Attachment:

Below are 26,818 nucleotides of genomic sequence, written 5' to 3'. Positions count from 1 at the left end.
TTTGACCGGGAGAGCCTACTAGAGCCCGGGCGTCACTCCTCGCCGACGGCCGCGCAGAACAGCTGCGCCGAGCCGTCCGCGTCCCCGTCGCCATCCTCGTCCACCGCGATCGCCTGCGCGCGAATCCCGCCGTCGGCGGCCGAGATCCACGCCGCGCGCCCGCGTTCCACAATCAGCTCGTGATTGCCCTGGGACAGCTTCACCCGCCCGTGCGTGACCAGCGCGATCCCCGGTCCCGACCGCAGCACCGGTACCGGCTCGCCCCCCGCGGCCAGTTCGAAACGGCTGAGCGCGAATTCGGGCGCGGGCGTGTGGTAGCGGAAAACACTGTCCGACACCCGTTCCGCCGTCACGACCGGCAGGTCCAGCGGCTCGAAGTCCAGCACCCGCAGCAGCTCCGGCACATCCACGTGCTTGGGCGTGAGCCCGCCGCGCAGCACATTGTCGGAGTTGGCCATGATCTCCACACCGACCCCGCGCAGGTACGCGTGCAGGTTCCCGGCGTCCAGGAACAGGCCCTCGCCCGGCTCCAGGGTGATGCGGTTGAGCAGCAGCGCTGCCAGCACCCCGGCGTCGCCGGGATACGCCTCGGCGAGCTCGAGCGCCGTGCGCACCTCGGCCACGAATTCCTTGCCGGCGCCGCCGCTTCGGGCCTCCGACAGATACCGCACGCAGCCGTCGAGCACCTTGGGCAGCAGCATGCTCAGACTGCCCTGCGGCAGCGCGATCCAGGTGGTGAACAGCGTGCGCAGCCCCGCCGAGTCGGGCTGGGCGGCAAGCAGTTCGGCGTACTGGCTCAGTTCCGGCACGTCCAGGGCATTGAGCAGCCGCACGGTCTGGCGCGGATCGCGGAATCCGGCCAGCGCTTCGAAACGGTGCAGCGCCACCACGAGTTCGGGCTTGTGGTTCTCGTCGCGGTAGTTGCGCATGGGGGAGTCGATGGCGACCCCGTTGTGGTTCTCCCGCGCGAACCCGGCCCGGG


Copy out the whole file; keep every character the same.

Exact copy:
Below are 26,818 nucleotides of genomic sequence, written 5' to 3'. Positions count from 1 at the left end.
TTTGACCGGGAGAGCCTACTAGAGCCCGGGCGTCACTCCTCGCCGACGGCCGCGCAGAACAGCTGCGCCGAGCCGTCCGCGTCCCCGTCGCCATCCTCGTCCACCGCGATCGCCTGCGCGCGAATCCCGCCGTCGGCGGCCGAGATCCACGCCGCGCGCCCGCGTTCCACAATCAGCTCGTGATTGCCCTGGGACAGCTTCACCCGCCCGTGCGTGACCAGCGCGATCCCCGGTCCCGACCGCAGCACCGGTACCGGCTCGCCCCCCGCGGCCAGTTCGAAACGGCTGAGCGCGAATTCGGGCGCGGGCGTGTGGTAGCGGAAAACACTGTCCGACACCCGTTCCGCCGTCACGACCGGCAGGTCCAGCGGCTCGAAGTCCAGCACCCGCAGCAGCTCCGGCACATCCACGTGCTTGGGCGTGAGCCCGCCGCGCAGCACATTGTCGGAGTTGGCCATGATCTCCACACCGACCCCGCGCAGGTACGCGTGCAGGTTCCCGGCGTCCAGGAACAGGCCCTCGCCCGGCTCCAGGGTGATGCGGTTGAGCAGCAGCGCTGCCAGCACCCCGGCGTCGCCGGGATACGCCTCGGCGAGCTCGAGCGCCGTGCGCACCTCGGCCACGAATTCCTTGCCGGCGCCGCCGCTTCGGGCCTCCGACAGATACCGCACGCAGCCGTCGAGCACCTTGGGCAGCAGCATGCTCAGACTGCCCTGCGGCAGCGCGATCCAGGTGGTGAACAGCGTGCGCAGCCCCGCCGAGTCGGGCTGGGCGGCAAGCAGTTCGGCGTACTGGCTCAGTTCCGGCACGTCCAGGGCATTGAGCAGCCGCACGGTCTGGCGCGGATCGCGGAATCCGGCCAGCGCTTCGAAACGGTGCAGCGCCACCACGAGTTCGGGCTTGTGGTTCTCGTCGCGGTAGTTGCGCATGGGGGAGTCGATGGCGACCCCGTTGTGGTTCTCCCGCGCGAACCCGGCCCGGG